The Interac Union – Zenkoku Ippan Tokyo General Union Tozen ALTs


March 13, 2012

Don’t Let Interac Force you to Resign

Category: Interac,The LawTags: – Author: エリック – 11:56 PM

It seems that around this time every year, people in the Interac office attempt to save another few yen at the expense of the people that are actually out in the classroom doing all of the actual work. They call teachers into their office and attempt to force them to sign resignation papers.

DON’T let Intearc/Maxceed force you to sign anything that says you agree to non-renewals.
If they plan on non-renewing you, force them to do the honorable thing and actually fire you so that you can claim your unemployment benefits as you look for a new job.

Also, don’t forget that according to Japan’s Labor Standards law, you do have the right to fight your dismissal by an employer. This is a direct quote from the “Foreign Workers’ Handbook” published by the government that can be found here:
http://www.hataraku.metro.tokyo.jp/sodan/siryo/H23_handbook_all.pdf
Dismissal (Page 34)
Dismissal is when an employer unilaterally terminates his/her employee’s employment contract. In accordance with Civil Law, an employer as one party of an employment contract has a right to propose to terminate it. However, as dismissal affects an employee’s life, Japanese labor laws impose severe restrictions on dismissal.

Dismissal in the Case of Workers Hired for a Fixed Period and Termination of Consecutive Employment (rejection of contract renewal) (Page 40)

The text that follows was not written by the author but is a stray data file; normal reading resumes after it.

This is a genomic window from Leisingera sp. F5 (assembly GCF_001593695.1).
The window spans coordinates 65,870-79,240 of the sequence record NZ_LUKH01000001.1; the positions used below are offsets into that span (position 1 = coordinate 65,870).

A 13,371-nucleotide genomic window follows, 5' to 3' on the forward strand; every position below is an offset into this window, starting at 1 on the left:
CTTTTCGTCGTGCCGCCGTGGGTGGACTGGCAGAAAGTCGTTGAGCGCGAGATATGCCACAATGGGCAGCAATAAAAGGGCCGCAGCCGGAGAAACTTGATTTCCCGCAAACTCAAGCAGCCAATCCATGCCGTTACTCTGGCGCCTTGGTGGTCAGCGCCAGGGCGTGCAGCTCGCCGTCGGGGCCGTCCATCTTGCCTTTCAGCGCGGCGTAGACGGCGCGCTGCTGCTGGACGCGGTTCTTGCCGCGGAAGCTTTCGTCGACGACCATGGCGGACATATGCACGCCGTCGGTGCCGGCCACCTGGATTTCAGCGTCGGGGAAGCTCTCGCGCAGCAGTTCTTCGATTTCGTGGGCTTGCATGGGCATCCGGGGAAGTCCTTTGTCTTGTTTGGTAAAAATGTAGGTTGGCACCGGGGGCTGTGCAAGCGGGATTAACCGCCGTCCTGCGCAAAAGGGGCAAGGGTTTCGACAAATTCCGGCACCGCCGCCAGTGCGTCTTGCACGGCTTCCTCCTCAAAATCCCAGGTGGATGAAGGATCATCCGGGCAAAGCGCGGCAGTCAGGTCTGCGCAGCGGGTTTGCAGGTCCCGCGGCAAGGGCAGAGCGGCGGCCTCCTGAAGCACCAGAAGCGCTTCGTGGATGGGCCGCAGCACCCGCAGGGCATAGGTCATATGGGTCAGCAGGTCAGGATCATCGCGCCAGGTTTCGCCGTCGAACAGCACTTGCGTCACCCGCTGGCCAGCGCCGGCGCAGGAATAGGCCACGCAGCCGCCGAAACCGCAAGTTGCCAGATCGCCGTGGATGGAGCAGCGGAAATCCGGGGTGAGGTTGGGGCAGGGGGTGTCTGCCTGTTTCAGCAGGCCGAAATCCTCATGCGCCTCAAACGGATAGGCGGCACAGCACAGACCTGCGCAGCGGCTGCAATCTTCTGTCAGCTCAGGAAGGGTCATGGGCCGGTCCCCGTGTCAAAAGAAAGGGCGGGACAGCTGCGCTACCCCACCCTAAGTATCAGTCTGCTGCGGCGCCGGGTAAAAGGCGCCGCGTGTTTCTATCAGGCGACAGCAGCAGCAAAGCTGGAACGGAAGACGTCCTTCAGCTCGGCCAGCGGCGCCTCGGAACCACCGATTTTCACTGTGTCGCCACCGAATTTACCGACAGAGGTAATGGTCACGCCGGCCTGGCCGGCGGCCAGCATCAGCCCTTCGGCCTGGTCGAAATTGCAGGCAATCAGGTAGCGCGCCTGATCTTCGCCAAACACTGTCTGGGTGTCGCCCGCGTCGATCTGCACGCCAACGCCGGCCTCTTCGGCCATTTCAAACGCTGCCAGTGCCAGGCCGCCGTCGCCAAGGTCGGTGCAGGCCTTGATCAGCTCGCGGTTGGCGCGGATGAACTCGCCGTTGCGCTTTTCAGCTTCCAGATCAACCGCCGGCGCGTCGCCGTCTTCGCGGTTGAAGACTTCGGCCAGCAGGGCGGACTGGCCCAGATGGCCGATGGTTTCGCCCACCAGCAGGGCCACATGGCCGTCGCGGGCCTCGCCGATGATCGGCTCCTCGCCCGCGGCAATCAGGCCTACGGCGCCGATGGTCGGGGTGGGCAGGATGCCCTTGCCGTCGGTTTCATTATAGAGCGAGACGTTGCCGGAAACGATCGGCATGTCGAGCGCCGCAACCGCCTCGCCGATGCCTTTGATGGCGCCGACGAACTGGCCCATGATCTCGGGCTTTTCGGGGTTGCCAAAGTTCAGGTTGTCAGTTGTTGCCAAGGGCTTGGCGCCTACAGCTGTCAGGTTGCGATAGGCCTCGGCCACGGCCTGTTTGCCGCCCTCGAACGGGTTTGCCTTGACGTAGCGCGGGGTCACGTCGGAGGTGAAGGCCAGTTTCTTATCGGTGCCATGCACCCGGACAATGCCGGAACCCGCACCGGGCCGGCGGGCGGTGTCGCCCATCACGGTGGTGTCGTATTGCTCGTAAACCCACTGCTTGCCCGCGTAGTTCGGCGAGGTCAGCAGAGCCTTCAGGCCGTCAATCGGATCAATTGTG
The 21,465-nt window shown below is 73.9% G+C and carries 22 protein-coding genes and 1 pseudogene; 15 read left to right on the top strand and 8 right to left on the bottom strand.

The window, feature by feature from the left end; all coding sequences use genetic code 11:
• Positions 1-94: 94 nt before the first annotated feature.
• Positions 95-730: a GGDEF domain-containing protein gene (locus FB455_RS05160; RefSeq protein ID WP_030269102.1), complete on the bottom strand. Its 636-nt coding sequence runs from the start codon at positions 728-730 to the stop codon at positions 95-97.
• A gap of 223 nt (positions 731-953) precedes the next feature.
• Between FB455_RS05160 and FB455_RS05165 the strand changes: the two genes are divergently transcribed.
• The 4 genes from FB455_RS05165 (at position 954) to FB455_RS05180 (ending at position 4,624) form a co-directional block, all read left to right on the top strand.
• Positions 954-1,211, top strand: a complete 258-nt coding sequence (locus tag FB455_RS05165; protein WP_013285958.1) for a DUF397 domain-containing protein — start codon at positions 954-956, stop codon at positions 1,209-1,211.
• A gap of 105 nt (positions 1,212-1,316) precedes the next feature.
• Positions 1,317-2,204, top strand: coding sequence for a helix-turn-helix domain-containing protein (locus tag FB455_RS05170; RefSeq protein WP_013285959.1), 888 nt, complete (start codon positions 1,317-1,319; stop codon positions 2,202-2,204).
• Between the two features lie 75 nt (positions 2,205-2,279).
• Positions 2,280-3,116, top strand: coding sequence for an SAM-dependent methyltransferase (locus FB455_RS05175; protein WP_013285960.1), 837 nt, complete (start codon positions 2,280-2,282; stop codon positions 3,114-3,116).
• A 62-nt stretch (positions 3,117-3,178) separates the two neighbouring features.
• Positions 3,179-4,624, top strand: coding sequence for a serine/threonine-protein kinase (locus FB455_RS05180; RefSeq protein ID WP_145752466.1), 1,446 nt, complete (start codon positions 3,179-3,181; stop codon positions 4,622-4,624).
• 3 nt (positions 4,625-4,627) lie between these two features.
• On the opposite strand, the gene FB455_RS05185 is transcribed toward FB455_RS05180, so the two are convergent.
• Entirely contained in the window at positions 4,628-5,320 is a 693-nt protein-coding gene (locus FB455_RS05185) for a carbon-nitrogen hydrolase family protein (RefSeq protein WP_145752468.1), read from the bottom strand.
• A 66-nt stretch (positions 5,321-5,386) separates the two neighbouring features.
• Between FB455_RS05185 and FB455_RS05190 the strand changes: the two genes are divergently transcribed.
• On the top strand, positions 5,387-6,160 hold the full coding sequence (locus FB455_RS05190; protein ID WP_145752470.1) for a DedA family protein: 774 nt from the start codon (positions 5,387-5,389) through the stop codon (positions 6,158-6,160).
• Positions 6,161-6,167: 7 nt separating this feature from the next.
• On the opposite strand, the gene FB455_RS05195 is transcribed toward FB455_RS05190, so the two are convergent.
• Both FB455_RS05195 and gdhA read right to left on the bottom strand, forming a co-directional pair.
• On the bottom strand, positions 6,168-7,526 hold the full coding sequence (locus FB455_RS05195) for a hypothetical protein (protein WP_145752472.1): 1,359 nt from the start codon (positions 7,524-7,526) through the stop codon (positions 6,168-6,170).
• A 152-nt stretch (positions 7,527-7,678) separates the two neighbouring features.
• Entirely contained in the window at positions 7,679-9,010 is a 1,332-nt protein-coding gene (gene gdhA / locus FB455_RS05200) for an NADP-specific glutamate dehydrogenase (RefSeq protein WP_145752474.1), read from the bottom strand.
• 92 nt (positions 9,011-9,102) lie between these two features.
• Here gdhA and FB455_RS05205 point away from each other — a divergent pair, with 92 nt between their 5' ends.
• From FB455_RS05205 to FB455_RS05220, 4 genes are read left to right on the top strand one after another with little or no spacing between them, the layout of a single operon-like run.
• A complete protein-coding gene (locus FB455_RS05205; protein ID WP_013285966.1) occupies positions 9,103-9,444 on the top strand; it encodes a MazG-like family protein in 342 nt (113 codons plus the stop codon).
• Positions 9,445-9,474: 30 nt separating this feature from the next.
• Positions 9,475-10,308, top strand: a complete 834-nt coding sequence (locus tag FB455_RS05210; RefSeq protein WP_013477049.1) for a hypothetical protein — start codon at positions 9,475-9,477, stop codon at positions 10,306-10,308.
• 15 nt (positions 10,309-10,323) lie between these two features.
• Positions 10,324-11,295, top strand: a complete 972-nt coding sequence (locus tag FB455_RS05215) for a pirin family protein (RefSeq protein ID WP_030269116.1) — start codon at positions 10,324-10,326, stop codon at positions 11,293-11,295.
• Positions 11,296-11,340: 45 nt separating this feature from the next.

An employer is not allowed to dismiss employees with a fixed period of contract before the contract expires, except for in cases with an unavoidable reason (Section 1 of Article 17, Labor Contract Act), or when a company goes bankrupt (Article 631, Civil Law).
In case of an employment contract with a fixed period, termination comes with its expiry. However, the so-called “termination of consecutive employment” has become a serious problem. This is where a contract with a specified period has been renewed several times and a company has continued to employ an employee for a certain period, only to suddenly terminate the contract (upon its expiration) and displace him/her.
The “doctrine of abuse of right of dismissal” does not always apply to fixed-term employees. To avoid trouble associated with termination of contract, a ministry notification sets the following requirements for employers.
1 Employers are to clearly state the renewal or cancellation of contracts, and the criterion for contract renewal.
2 Employers are to give at least 30 days prior notice when terminating contracts for employees who have been employed for over one year on a contract for a specified period.
3 When employees request a clear statement on the reason(s) for the termination of their employment, employers must comply promptly in writing.
4 When a fixed-term contract employee, who has already been employed for over one year through contract renewal, arrives at a new contract term, the employer must make an effort to extend the contract period as much as possible, according to the substantiality of the contract and employees’ wishes.
Past judicial precedents (concerning legal conflict involving contract termination) show that some contract terminations were recognized depending on certain surrounding elements (e.g., objective overview of business, procedures and realities of contract renewal, etc.) as seen as a whole by the court.

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